THE modern understanding of the word education is perverted. In fact, if I ask you right now about your education, you would probably enumerate the schools you’ve attended and the degrees you’ve earned. The more letters you can put after your name, or the more expensive your school is, the prouder you are of your education.
We have taken education to mean the time you spend in the classroom, or your government-approved instructional institution (whether public or private) that confers degrees or diplomas on individuals. We have taken education to mean sitting on a desk and listening to an expert lecture on a certain topic, and the measure of your being educated is how well you perform on certain tests that these experts deem you must pass, otherwise you are uneducated.
It is this misconception that has led us to expect great educators to be great teachers, and thus to be great entertainers.
The classroom is only one way to get an education. Listening to a teacher’s lecture is only one, among hundreds, of ways that we learn, and it is not even the most important or most significant. In a survey done among adults asking them to rank their own methods of learning, the number one method turned out to be conversation or interaction with others, and of the lowest ranked methods of learning was through teaching or lectures.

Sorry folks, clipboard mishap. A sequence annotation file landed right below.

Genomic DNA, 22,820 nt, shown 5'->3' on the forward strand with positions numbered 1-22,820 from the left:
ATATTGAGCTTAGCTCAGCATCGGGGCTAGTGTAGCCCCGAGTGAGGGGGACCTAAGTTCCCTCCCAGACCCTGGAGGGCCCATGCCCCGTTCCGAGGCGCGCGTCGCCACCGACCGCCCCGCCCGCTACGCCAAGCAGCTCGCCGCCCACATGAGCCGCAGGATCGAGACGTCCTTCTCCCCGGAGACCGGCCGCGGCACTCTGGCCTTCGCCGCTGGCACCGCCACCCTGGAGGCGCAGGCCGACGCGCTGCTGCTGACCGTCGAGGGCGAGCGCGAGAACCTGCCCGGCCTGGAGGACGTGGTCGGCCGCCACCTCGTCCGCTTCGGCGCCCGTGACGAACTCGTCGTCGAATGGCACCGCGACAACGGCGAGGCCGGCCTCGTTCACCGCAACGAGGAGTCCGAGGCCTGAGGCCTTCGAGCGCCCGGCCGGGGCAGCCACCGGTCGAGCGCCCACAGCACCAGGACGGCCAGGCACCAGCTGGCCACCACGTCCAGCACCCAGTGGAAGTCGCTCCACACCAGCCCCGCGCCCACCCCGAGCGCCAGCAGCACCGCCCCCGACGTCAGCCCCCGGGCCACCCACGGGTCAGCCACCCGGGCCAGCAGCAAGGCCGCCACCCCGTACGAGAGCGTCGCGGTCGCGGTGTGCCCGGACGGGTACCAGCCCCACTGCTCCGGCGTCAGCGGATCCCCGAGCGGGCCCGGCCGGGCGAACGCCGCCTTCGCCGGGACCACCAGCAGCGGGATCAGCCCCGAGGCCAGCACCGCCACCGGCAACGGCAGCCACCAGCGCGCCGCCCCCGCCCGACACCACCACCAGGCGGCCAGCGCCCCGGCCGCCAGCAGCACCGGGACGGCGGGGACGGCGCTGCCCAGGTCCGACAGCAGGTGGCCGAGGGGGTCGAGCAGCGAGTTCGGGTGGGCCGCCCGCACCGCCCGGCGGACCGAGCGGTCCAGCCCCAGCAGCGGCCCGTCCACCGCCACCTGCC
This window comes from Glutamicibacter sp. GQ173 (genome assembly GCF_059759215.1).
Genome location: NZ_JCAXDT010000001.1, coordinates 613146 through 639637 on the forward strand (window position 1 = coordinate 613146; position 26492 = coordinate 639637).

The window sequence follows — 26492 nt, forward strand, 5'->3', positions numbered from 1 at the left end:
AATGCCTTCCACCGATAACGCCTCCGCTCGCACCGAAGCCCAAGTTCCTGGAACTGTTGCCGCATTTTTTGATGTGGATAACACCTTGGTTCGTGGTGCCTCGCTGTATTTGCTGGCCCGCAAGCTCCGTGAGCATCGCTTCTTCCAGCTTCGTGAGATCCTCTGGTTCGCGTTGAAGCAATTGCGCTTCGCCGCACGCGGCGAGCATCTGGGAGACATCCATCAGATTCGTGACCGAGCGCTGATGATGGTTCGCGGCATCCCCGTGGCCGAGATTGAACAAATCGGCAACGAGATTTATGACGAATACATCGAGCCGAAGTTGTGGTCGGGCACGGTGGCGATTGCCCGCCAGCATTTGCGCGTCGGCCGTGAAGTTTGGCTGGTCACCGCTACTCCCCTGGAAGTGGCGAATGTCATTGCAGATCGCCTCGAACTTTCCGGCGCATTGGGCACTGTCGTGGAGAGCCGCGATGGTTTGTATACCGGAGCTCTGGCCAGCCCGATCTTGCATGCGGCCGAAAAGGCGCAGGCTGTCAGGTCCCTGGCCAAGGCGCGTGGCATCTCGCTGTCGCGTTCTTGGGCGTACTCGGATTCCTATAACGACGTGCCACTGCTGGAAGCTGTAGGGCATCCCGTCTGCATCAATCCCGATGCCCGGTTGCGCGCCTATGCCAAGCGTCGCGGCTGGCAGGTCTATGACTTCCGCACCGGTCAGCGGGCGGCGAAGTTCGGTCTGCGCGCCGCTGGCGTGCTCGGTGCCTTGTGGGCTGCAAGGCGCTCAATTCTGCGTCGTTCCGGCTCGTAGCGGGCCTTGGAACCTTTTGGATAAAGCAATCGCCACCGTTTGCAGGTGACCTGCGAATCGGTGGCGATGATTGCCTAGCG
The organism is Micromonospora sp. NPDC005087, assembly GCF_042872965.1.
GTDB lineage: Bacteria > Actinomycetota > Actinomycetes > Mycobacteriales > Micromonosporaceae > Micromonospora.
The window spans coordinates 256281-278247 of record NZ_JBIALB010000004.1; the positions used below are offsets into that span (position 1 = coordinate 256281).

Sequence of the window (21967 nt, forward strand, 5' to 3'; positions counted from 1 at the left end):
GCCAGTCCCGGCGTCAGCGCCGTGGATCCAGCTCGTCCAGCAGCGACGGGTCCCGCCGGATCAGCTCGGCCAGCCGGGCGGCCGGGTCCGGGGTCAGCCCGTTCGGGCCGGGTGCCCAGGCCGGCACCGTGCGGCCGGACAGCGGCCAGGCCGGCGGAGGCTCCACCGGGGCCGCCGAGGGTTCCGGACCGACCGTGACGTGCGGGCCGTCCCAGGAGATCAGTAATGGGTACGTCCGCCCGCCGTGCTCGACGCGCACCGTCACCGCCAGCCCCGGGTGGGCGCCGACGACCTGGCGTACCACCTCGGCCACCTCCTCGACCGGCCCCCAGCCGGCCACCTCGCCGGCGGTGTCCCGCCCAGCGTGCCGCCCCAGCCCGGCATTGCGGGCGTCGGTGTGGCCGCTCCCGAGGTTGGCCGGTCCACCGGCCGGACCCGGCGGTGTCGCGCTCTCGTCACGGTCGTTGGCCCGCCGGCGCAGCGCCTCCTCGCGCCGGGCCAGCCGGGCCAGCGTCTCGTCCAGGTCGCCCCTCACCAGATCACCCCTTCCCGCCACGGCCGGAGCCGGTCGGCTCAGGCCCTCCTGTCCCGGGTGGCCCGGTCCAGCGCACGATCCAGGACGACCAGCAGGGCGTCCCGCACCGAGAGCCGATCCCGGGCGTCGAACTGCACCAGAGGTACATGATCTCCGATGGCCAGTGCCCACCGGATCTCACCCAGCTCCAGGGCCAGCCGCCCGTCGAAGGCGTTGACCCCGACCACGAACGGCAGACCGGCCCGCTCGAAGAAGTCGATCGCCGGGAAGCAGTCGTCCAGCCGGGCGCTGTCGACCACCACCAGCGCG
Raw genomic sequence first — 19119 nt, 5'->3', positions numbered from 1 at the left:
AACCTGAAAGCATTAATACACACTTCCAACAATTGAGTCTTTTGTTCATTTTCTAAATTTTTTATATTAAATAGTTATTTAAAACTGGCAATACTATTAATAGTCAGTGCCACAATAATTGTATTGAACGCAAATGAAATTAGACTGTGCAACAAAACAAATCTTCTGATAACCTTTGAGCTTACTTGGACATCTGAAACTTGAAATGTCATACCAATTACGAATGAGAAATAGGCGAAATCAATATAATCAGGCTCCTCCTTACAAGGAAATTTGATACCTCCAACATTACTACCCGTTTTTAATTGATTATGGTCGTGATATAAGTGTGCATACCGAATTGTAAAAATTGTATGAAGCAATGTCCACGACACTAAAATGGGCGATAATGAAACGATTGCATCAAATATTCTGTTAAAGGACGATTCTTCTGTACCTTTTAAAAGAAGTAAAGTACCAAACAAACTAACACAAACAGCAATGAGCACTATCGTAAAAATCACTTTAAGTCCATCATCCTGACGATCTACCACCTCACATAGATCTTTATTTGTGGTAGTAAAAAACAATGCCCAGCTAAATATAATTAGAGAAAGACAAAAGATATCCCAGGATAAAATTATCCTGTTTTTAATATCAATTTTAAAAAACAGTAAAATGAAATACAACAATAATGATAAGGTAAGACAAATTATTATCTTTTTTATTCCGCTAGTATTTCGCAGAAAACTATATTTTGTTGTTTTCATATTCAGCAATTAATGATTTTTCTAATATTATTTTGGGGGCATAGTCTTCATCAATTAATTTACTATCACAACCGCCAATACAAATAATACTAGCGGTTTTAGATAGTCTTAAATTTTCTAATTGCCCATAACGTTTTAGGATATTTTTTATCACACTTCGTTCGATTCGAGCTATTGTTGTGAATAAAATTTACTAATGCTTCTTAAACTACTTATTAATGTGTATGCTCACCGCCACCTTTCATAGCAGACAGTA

Dan Greenberg said it best in Turning Learning Right SIde Up (co-authored with Russell Ackoff):
“Traditional education focuses on teaching, not learning. It incorrectly assumes that for every ounce of teaching there is an ounce of learning by those who are taught. However, most of what we learn before, during, and after attending schools is learned without it being taught to us. A child learns such fundamental things as how to walk, talk, eat, dress, and so on without being taught these things. Adults learn most of what they use at work or at leisure while at work or leisure. Most of what is taught in classroom settings is forgotten, and much or what is remembered is irrelevant. In most schools, memorization is mistaken for learning. Most of what is remembered is remembered only for a short time, but then is quickly forgotten. (How many remember how to find a square root or ever have a need to?)”
What I realize now, having been both a student and a teacher, is that students barely remember the lessons you painstakingly prepared for in the classroom (maybe they will remember one or two lectures, three if you’re lucky ), but they will always remember how you treated them as human beings. This truth is especially felt when I think about and meet my former teachers, and also when I get together and talk with my former students.
Email me at firstname.lastname@example.org. View previous articles at www.freethinking.me.